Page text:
In re LENDINGCLUB SECURITIES LITIGATION, No. 3:2016cv02627 - Document 343 (N.D. Cal. 2018)

Court Description: ORDER GRANTING 332 333 PRELIMINARY APPROVAL OF CLASS SETTLEMENT by Judge Alsup. (whalc2, COURT STAFF) (Filed on 3/16/2018)
Download PDF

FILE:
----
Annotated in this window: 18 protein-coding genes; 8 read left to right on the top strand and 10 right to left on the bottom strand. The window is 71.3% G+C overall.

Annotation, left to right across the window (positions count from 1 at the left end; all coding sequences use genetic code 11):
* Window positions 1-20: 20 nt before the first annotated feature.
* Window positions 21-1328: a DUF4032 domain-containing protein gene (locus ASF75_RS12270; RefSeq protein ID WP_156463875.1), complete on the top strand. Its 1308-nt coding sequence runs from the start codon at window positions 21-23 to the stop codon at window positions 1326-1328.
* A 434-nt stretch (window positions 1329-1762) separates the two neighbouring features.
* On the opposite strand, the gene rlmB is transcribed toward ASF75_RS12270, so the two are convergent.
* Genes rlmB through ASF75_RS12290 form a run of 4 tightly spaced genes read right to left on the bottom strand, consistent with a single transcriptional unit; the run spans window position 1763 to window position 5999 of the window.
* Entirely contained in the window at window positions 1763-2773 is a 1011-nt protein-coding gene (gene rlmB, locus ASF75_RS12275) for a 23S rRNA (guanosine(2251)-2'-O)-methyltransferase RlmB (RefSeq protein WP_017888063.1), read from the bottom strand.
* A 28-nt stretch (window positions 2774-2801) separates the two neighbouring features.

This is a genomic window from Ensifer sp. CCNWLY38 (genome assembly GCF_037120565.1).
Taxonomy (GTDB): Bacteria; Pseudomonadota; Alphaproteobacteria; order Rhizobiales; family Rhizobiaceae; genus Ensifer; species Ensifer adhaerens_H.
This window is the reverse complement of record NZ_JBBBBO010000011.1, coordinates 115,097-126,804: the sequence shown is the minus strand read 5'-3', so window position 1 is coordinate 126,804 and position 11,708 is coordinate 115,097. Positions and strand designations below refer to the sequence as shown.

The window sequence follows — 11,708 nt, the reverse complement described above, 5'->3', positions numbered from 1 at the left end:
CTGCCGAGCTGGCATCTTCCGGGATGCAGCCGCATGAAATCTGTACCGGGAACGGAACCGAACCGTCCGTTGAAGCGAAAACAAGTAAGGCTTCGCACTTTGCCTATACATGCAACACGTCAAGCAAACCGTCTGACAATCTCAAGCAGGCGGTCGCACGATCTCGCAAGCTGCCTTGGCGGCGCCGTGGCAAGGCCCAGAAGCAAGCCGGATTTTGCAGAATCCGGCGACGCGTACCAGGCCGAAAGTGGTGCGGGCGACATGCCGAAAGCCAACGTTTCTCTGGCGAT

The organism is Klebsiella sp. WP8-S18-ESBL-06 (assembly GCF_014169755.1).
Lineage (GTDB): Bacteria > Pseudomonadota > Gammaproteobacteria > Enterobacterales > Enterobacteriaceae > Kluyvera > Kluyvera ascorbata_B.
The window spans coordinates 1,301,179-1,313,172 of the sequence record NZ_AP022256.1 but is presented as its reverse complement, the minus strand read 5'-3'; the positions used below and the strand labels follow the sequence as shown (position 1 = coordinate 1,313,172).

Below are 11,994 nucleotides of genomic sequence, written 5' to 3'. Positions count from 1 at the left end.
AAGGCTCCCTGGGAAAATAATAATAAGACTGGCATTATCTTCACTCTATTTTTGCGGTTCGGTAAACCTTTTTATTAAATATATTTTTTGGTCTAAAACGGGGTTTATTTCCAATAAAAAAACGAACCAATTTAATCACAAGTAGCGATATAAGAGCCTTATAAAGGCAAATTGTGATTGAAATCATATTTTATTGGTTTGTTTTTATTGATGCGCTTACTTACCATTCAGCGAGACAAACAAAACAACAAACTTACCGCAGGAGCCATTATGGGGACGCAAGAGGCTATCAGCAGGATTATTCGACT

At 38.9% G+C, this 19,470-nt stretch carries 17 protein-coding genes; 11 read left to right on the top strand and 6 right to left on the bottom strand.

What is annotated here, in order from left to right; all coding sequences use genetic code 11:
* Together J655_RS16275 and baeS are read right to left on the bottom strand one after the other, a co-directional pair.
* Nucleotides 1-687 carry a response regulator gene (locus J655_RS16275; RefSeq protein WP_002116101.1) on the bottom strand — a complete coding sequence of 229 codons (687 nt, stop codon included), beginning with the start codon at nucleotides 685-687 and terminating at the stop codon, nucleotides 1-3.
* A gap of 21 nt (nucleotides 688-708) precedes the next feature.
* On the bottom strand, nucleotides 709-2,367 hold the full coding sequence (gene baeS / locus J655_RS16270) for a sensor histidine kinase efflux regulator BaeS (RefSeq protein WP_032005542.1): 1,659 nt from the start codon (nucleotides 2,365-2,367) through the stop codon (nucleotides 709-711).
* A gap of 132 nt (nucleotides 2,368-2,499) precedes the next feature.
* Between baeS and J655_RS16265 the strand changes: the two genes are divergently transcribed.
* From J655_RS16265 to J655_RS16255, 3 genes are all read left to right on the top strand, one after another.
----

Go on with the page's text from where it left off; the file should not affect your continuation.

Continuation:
In re LENDINGCLUB SECURITIES LITIGATION Doc. 343 1 2 3 4 IN THE UNITED STATES DISTRICT COURT 5 FOR THE NORTHERN DISTRICT OF CALIFORNIA 6 7 8 9 12 13 No. C 16-02627 WHA No. C 16-02670 WHA No. C 16-03072 WHA LENDINGCLUB SECURITIES LITIGATION. (CONSOLIDATED) 11 For the Northern District of California United States District Court 10 In re / This Document Relates to: ORDER GRANTING PRELIMINARY APPROVAL OF CLASS SETTLEMENT ALL ACTIONS. 14 / 15 16 INTRODUCTION 17 In these consolidated PSLRA class actions, the lead plaintiff moves for preliminary 18 approval of a proposed settlement agreement. The motion is GRANTED. STATEMENT 19 20 The background of these consolidated actions has been set forth in prior orders (see, e.g., 21 Dkt. Nos. 181, 252). In short, defendant LendingClub Corporation, which operated an online 22 peer-to-peer marketplace to match borrowers with lenders for various loans, completed an initial 23 public offering of its common stock in December 2014. The registration statement that 24 LendingClub issued and filed with the Securities and Exchange Commission as part of that IPO 25 contained certain representations regarding, among other things, LendingClub’s internal 26 controls, procedures, and data-security protocols. In May 2016, however, numerous 27 discrepancies, weaknesses, and improprieties in LendingClub’s business operations came to 28 light, causing its share price to drop and various securities rating agencies to downgrade LendingClub. Dockets.Justia.com 1 These securities actions followed. All three were related to the undersigned judge and 2 subsequently consolidated with Water and Power Employees’ Retirement, Disability and Death 3 Plan of the City of Los Angeles (“WPERP”) as the lead plaintiff. A prior order certified the 4 following class (Dkt. Nos. 252 at 22–23, 255): 5 6 7 8 9 11 For the Northern District of California United States District Court 10 12 13 14 15 16 All persons and entities who purchased or otherwise acquired the common stock of LendingClub Corporation (“LendingClub” or the “Company”) during the period from December 11, 2014 through May 6, 2016 (for claims under the Exchange Act of 1934) and all those who purchased or acquired LendingClub common stock during the period from December 11, 2014 through June 8, 2015 (for claims under the 1933 Securities Act) and were damaged thereby (collectively, the “Class”). Excluded from the Class are short sellers who incurred losses during the class period as a result of their short sales, defendants and their families, the officers, directors, and affiliates of defendants, at all relevant times, members of their immediate families and their legal representatives, heirs, successors or assigns, and any entity in which defendants have or had a controlling interest. Notwithstanding the foregoing, the Class shall include any investment company or pooled investment fund, including, but not limited to, mutual fund families, exchange traded funds, fund of funds and hedge funds, in which the Underwriter Defendants, or any of them, have, has or may have a direct or indirect interest, or as to which any Underwriter Defendant’s affiliates may act as an investment advisor, but as to which any Underwriter Defendant alone or together with any of its respective affiliates is neither a majority owner nor the holder of a majority beneficial interest. 17 Significantly, that order specifically excluded from the class definition “short sellers who 18 incurred losses from short sales during the class period” to account for “the practical difficulties 19 of tracing the short seller’s loss to any alleged fraud” (id. at 22). 20 The lead plaintiff has now filed an unopposed motion for preliminary approval of a 21 proposed class settlement (Dkt. No. 333). For purposes of the instant motion only, the parties 22 also filed a stipulated request to modify the foregoing class definition in three ways. First, they 23 wish to change the start of the class period from December 11, 2014, to December 10, 2014, for 24 claims under the 1933 Securities Act. Second, they wish to erase the exclusion of “short sellers 25 who incurred losses during the class period as a result of their short sales.” Third, they wish to 26 change “defendants and their families” to “defendants and their immediate families” (emphasis 27 added) in the list of excluded categories. The purpose of these changes would be to fully 28 2 1 subsume the class in a parallel state litigation so that both that litigation and this one could be 2 settled in one fell swoop (Dkt. No. 332). 3 Again, the parties request these changes to our class definition for purposes of settlement 4 only. Should the settlement fall through, the class definition would revert to that set forth in the 5 class certification order. Having considered the parties’ stipulation, the Court GRANTS their 6 request to modify the class definition for purposes of settlement only. 7 8 9 ANALYSIS “A settlement should be approved if ‘it is fundamentally fair, adequate and reasonable.’” Torrisi v. Tucson Elec. Power Co., 8 F.3d 1370, 1375 (9th Cir. 1993) (citation omitted). Preliminary approval is appropriate if “the proposed settlement appears to be the product of 11 For the Northern District of California United States District Court 10 serious, informed, non-collusive negotiations, has no obvious deficiencies, does not improperly 12 grant preferential treatment to class representatives or segments of the class, and falls within the 13 range of possible approval.” In re Tableware Antitrust Litig., 484 F. Supp. 2d 1078, 1079 (N.D. 14 Cal. 2007) (Chief Judge Vaughn Walker). Here, the proposed settlement agreement satisfies 15 these requirements. 16 1. 17 The proposed settlement agreement establishes a gross settlement fund of $125 million 18 (Dkt. No. 333-1 ¶ 1.31). Lead counsel in both the federal and state actions intend to seek up to 19 approximately $16 million in attorney’s fees and $650,000 in litigation expenses, to be paid out 20 of the gross settlement fund (Dkt. Nos. 333 at 19, 333-1 at 51). Additionally, the claims 21 administrator estimates that notice and administration expenses may cost up to $1.25 million, 22 which would also be paid out of the gross settlement fund (Dkt. No. 333-6 ¶ 21). The net 23 settlement fund that remains after these deductions will then be distributed on a pro rata basis to 24 class members who complete and timely submit a valid proof-of-claim and release form, based 25 on recognized losses calculated from information provided on said form (including, for example, 26 when each claimant bought and sold LendingClub stock) (see Dkt. No. 333-1 at 71–82). 27 28 BENEFIT TO CLASS MEMBERS. Any balance remaining after the initial distribution will be reallocated among authorized claimants until the net settlement fund dips below five thousand dollars. At that point, according 3 1 to the proposed settlement agreement, the remainder would be donated to “Second Harvest Food 2 Bank or to another 501(c)(3) non-profit organization unaffiliated with Federal and State Lead 3 Counsel and approved by the Court” (Dkt. No. 333-1 ¶ 6.8). The Court would prefer that the 4 donation go to an organization with a purpose that bears a closer nexus to the claims asserted 5 herein. At this stage, however, this detail does not preclude preliminary approval of the 6 proposed settlement agreement. 7 The gross settlement fund of $125 million represents approximately seventeen percent of $711 million. If LendingClub proved incapable of paying a judgment of that size, however, then 10 the remaining defendants would face only approximately $140 million in damages, in which case 11 For the Northern District of California the total estimated damages that would be recoverable if the lead plaintiff prevailed at trial, i.e., 9 United States District Court 8 the $125 million gross settlement would represent approximately 89 percent of the total 12 estimated damages recoverable at trial (Dkt. No. 333 at 14). The difference between the 13 maximum possible recovery and the gross settlement fund accounts for not only the risk of 14 LendingClub’s insolvency but also avoided risks and costs of litigation, including the accrued 15 fees and expenses of counsel, the risk of an adverse jury verdict, and the risks and costs of 16 “lengthy appeals that would inevitably follow” (see id. at 2) even if the lead plaintiff prevails at 17 trial. Given that this proposed settlement agreement comes after nearly two years of litigation, 18 discovery, and motion practice, including prior orders on a motion to dismiss and on class 19 certification (see id. at 11), both sides have had ample opportunity to carefully assess and weigh 20 the relative strengths and weaknesses of their legal positions. The discounted settlement amount 21 seems to reflect those considerations. 22 2. SCOPE OF THE RELEASE. 23 The proposed settlement agreement contains a release of claims that exceeds the scope of 24 the certified class claims. Specifically, the proposed settlement agreement provides (Dkt. No. 25 333-1 ¶¶ 1.25, 1.42 (emphasis in original)): 26 27 28 “Released Claims” means any and all claims, rights, causes of action, liabilities, actions, suits, damages, or demands (including Unknown Claims as defined in ¶ 1.42 herein) of any kind whatsoever, that Federal Lead Plaintiff, State Class Representatives, or any other Class Member has that relate in any way to the purchase, acquisition, holding, sale, or disposition of 4 1 2 3 4 5 6 7 8 9 11 For the Northern District of California United States District Court 10 12 13 14 15 16 17 18 19 20 21 22 LendingClub common stock by Class Members during the period between December 10, 2014 through May 6, 2016, inclusive, and either: (a) arise out of or are based upon or related to the facts alleged or the claims or allegations set forth in the Litigations; or (b) relate in any way to any alleged violation of the 1933 Act or the Exchange Act or any other state, federal or foreign jurisdiction’s securities or other laws, any alleged misstatement, omission or disclosure (including in financial statements) or other alleged securities-related wrongdoing or misconduct by the Released Defendants. Notwithstanding the foregoing, “Released Claims” does not include claims relating to any LendingClub shares that were purchased or acquired before December 10, 2014 or claims relating to the enforcement of the settlement. * * * “Unknown Claims” means (i) any Released Claims that Releasing Plaintiffs and Class Members do not know or suspect to exist in his, her or its favor at the time of the release, which, if known by him, her or it, might have affected his, her or its settlement with and release of the Released Defendants, or might have affected his, her or its settlement with and release of the Released Defendants, or might have affected his, her or its decision not to object to this settlement or seek exclusion from this settlement, and (ii) any Releasing Defendants’ Claims that Releasing Defendants do not know or suspect to exist in his, her or its favor at the time of the release, which, if known by him, her or it, might have affected his, her or its settlement with and release of the Released Plaintiffs and Class Members. With respect to any and all Released Claims and Releasing Defendants’ Claims, the Settling Parties stipulate and agree that, upon the Effective Date, Federal Lead Plaintiff and State Class Representatives shall expressly waive and each of the Class Members shall be deemed to have, and by operation of the Judgment shall have, expressly waived the provisions, rights, and benefits of California Civil Code § 1542 and any law of any state or territory of the United States, or principle of common law, which is similar, comparable, or equivalent to California Civil Code § 1542, which provides: A general release does not extend to claims which the creditor does not know or suspect to exist in his or her favor at the time of executing the release, which if known by him or her must have materially affected his or her settlement with the debtor. 23 24 25 26 27 28 Releasing Plaintiffs and Class Members may hereafter discover facts in addition to or different from those which he, she or it now knows or believes to be true with respect to the subject matter of the Released Claims, but Federal Lead Plaintiff and State Class Representatives shall expressly settle and release and each Class Member, upon the Effective Date, shall be deemed to have, and by operation of the Judgment shall have, fully, finally, and forever settled and released any and all Released Claims, known or unknown, suspected or unsuspected, contingent or non-contingent, disclosed or undisclosed, matured or unmatured, whether or not concealed or hidden, which now exist, or heretofore have existed, 5 1 upon any theory of law or equity now existing or coming into existence in the future, including, but not limited to, conduct which is negligent, intentional, with or without malice, or a breach of any duty, law or rule, without regard to the subsequent discovery or existence of such different or additional facts. Federal Lead Plaintiff and State Class Representatives acknowledge, and the Class Members shall be deemed by operation of the Judgment to have acknowledged, that the foregoing waiver was separately bargained for and a key element of the settlement of which this release is a part. 2 3 4 5 6 Although the undersigned judge typically requires that a release of class claims “be 7 limited only to the claims certified for class treatment” and avoid “releasing claims that ‘could 8 have been brought’” (see Dkt. No. 13 at 3), this particular release is anchored to “the purchase, 9 acquisition, holding, sale, or disposition of LendingClub common stock by Class Members 10 judge recently granted preliminary approval of a proposed class settlement agreement with For the Northern District of California United States District Court during the [class] period” (see Dkt. No. 333 at 7). In another securities case, the undersigned 11 12 substantially identical language in its release of claims. See Luna v. Marvell, Case No. 15-5447 13 (Dkt. Nos. 220 ¶¶ 1.25, 1.33; 224 at 4:9–7:9). The same language suffices for purposes of 14 preliminary approval here. 15 3. ATTORNEY’S FEES AND INCENTIVE AWARDS. 16 As stated, lead counsel in both the federal and state actions intend to seek up to 17 approximately $16 million in attorney’s fees and $650,000 in litigation expenses, to be paid out 18 of the settlement fund. In addition, the state class representatives may seek incentive awards — 19 up to five thousand dollars apiece — from the state court, but any such service award would be 20 paid out of any fees and expenses awarded to lead counsel in the state action (Dkt. No. 333-1 ¶ 21 3.5). While the prospect of these forthcoming requests does not prevent preliminary approval at 22 this stage, the parties are advised that the requested amount of attorney’s fees and costs will be 23 subject to close scrutiny and potential reduction at the final approval stage. 24 In addition, as cautioned in the “Notice Regarding Factors to be Evaluated for Any 25 Proposed Class Settlement,” the requests for incentive awards to the state class representatives is 26 a “red flag” (Dkt. No. 13 at 5). Although those requests will be directed to the state court, they 27 nevertheless raise the concern that incentive awards have been thrown in to the bargain to make 28 a flawed or inadequate settlement more “palatable” to some of the players involved because any 6 1 proposed settlement agreement that purports to cover both the federal and state litigations would 2 ostensibly need the consent of the state class representatives as well. At this stage, however, the 3 proposed settlement agreement does not provide for any automatic incentive award, no request 4 for any such award has been made yet, and the proposed settlement agreement will not be 5 contingent on the outcome of any such request. Preliminary approval thus remains appropriate. 6 4. OTHER CONSIDERATIONS. 7 Another factor weighing in favor of preliminary approval is that the proposed settlement 8 agreement came about as a result of extensive mediation efforts supervised by Chief Magistrate 9 Judge Joseph Spero, including two in-person settlement conferences and subsequent deliberations. Indeed, the proposed amount of $125 million for a global settlement came from 11 For the Northern District of California United States District Court 10 Judge Spero’s mediator’s proposal (see Dkt. No. 333 at 5–6, 10). This background is not 12 dispositive of but nevertheless relevant to the question of whether this proposed settlement 13 agreement appears to be “the product of serious, informed, non-collusive negotiations.” See In 14 re Tableware, 484 F. Supp. 2d at 1079. CONCLUSION 15 16 Subject to the foregoing, the lead plaintiff’s unopposed motion for preliminary approval 17 of the class action settlement is GRANTED. Based solely upon the assurances that class counsel 18 made during the hearing on this motion, the firm of Gilardi & Co. LLC is hereby APPOINTED as 19 claims administrator. 20 The proof-of-claim and release form is APPROVED. 21 By MARCH 23 AT NOON, counsel shall resubmit the proposed notice (for first-class mail) 22 and summary notice (for publication in The Wall Street Journal and transmission over Business 23 Wire) for Court approval with the following modifications. First, the estimated amount of 24 attorney’s fees that class counsel expect to request must also be expressed as a dollar amount, 25 not just as “14% of the Net Settlement Fund” (see Dkt. No. 333-2 at 13, 24). Second, class 26 members must be clearly informed about how two groups of attorneys in the federal and state 27 litigations would split the requested fee award. Again, this estimated split must also be 28 expressed as dollar amounts, not just as percentages. In this connection, the notice should 7 1 clearly explain how much work class counsel did in the federal and state litigations, including, 2 for example, the specific numbers of depositions taken and documents reviewed in each 3 litigation, as well as any motion practice to date. Third, in addition to making clear how the 4 requested attorney’s fees, expenses, and administration costs will impact the settlement fund, the 5 notices must provide clear estimates — again, expressed as dollar amounts — of the net amounts 6 that will ultimately be distributed to class members. All of the foregoing must be explained in 7 plain English in both the notice and the summary notice. 8 9 If counsel submits revised versions of the proposed notices with the foregoing revisions by March 17 at 5:00 p.m., then the undersigned judge will try to respond by the following Monday. In all events, counsel shall submit, along with the proposed notices, a revised proposed 11 For the Northern District of California United States District Court 10 timeline for administering the settlement that takes into account the delay in obtaining Court 12 approval for said notices. 13 14 The final pretrial conference and trial dates, as well as other pending deadlines in this action, are hereby VACATED and will be reset if final approval is not granted. 15 16 IT IS SO ORDERED. 17 18 Dated: March 16, 2018. WILLIAM ALSUP UNITED STATES DISTRICT JUDGE 19 20 21 22 23 24 25 26 27 28 8